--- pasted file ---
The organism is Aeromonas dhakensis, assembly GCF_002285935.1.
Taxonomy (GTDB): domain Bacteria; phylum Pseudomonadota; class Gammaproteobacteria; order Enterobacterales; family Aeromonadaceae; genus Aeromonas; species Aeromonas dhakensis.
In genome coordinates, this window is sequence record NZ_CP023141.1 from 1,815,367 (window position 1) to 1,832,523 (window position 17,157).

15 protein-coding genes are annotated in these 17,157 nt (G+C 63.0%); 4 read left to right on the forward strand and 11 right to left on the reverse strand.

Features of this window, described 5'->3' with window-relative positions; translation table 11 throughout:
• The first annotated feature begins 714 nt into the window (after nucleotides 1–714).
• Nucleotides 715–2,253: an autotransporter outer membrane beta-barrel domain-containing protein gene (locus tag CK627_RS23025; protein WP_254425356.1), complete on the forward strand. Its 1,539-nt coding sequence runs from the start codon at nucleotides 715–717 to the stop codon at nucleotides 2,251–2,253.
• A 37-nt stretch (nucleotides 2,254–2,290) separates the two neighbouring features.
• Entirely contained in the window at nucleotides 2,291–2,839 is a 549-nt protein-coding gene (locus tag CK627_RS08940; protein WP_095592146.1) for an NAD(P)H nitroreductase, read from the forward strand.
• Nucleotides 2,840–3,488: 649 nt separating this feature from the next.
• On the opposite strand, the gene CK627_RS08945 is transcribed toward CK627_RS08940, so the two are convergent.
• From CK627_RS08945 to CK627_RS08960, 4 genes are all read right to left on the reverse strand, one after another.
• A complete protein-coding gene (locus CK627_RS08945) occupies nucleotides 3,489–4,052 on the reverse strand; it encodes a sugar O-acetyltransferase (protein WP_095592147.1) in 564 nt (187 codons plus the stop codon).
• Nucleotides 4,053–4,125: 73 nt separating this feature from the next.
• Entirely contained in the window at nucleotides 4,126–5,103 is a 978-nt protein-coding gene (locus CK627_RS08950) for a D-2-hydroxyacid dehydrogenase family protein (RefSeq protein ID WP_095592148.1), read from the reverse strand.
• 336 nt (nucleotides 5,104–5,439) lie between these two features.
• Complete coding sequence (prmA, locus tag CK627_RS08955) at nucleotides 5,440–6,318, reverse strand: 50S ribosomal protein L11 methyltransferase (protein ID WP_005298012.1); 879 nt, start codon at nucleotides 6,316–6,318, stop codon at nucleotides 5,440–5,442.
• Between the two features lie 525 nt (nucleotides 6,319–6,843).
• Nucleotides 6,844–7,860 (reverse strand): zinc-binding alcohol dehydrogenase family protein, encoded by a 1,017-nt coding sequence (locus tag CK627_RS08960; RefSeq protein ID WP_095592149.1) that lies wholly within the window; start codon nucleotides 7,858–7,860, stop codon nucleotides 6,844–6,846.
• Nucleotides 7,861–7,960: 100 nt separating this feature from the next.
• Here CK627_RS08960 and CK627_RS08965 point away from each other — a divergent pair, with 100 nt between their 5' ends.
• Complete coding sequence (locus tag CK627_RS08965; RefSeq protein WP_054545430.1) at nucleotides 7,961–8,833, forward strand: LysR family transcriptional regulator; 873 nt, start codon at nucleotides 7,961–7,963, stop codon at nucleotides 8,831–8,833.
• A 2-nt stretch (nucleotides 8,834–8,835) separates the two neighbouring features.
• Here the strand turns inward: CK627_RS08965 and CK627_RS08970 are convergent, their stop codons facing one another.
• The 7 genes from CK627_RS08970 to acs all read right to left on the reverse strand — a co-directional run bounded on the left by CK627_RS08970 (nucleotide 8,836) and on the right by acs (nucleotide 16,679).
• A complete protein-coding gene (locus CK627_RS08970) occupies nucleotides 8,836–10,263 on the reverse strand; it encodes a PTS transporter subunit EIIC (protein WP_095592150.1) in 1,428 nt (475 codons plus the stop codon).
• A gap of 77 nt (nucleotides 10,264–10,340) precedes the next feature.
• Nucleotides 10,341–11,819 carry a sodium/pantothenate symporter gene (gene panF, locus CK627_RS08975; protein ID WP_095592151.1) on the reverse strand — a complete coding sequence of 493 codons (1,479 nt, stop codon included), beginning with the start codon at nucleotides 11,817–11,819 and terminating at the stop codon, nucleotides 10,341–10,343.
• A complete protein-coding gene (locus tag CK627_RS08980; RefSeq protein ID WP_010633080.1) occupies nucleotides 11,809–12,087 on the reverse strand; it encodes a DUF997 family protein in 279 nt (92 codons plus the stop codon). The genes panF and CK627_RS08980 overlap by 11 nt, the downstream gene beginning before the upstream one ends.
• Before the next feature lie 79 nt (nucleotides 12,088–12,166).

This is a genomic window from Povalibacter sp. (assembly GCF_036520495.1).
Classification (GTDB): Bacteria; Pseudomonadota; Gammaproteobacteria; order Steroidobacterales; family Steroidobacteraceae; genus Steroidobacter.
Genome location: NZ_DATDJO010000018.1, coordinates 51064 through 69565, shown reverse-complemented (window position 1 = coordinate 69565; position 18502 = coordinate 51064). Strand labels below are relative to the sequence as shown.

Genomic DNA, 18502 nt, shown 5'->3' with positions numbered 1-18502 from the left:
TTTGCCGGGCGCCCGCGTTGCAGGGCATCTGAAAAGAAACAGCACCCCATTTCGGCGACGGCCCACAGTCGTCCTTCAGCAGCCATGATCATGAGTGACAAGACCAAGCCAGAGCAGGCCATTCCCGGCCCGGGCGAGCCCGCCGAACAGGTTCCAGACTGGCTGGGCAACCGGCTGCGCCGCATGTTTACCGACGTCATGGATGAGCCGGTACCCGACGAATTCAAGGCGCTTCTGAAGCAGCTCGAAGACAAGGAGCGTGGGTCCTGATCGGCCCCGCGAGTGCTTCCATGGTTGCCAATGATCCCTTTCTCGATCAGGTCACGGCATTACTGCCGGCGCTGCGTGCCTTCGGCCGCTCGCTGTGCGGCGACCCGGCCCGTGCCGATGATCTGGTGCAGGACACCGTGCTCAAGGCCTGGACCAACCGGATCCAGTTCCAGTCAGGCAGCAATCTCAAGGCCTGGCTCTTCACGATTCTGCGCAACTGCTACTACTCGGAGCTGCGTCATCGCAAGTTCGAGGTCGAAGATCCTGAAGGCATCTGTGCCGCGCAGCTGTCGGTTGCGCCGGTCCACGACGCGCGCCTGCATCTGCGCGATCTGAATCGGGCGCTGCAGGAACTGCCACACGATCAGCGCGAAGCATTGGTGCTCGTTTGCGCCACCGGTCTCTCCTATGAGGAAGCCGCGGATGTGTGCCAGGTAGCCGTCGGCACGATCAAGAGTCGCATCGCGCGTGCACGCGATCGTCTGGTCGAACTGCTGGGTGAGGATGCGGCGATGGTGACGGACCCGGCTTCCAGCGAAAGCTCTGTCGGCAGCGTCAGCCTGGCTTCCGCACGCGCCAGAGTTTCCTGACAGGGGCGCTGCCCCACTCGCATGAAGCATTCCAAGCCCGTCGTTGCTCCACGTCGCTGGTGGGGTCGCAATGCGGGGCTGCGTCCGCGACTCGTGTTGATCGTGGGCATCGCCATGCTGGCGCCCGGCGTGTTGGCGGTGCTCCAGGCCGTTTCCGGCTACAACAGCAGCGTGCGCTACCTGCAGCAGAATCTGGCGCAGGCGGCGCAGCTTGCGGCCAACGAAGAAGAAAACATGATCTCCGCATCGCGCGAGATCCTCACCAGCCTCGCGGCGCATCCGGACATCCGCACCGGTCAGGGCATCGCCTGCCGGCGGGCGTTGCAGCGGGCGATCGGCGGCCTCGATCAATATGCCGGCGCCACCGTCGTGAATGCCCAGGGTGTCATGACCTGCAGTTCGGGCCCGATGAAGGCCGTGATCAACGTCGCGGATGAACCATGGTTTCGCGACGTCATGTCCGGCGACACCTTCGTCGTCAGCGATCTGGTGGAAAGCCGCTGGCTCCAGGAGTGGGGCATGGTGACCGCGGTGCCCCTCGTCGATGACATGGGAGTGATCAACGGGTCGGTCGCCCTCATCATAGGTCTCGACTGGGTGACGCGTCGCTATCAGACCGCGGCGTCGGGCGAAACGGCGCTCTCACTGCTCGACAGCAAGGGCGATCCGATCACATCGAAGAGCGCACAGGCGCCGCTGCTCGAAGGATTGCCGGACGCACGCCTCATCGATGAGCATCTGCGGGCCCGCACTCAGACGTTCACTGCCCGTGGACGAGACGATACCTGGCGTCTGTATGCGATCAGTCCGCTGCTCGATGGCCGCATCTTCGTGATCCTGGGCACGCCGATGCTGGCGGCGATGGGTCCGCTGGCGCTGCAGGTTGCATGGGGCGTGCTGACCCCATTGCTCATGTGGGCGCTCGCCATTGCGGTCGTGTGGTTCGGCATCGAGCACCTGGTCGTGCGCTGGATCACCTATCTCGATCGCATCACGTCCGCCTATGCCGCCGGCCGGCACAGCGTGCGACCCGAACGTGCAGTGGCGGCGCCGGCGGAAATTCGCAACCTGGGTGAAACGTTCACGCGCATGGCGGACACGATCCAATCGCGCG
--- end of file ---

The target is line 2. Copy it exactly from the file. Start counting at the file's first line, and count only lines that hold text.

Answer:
Taxonomy (GTDB): domain Bacteria; phylum Pseudomonadota; class Gammaproteobacteria; order Enterobacterales; family Aeromonadaceae; genus Aeromonas; species Aeromonas dhakensis.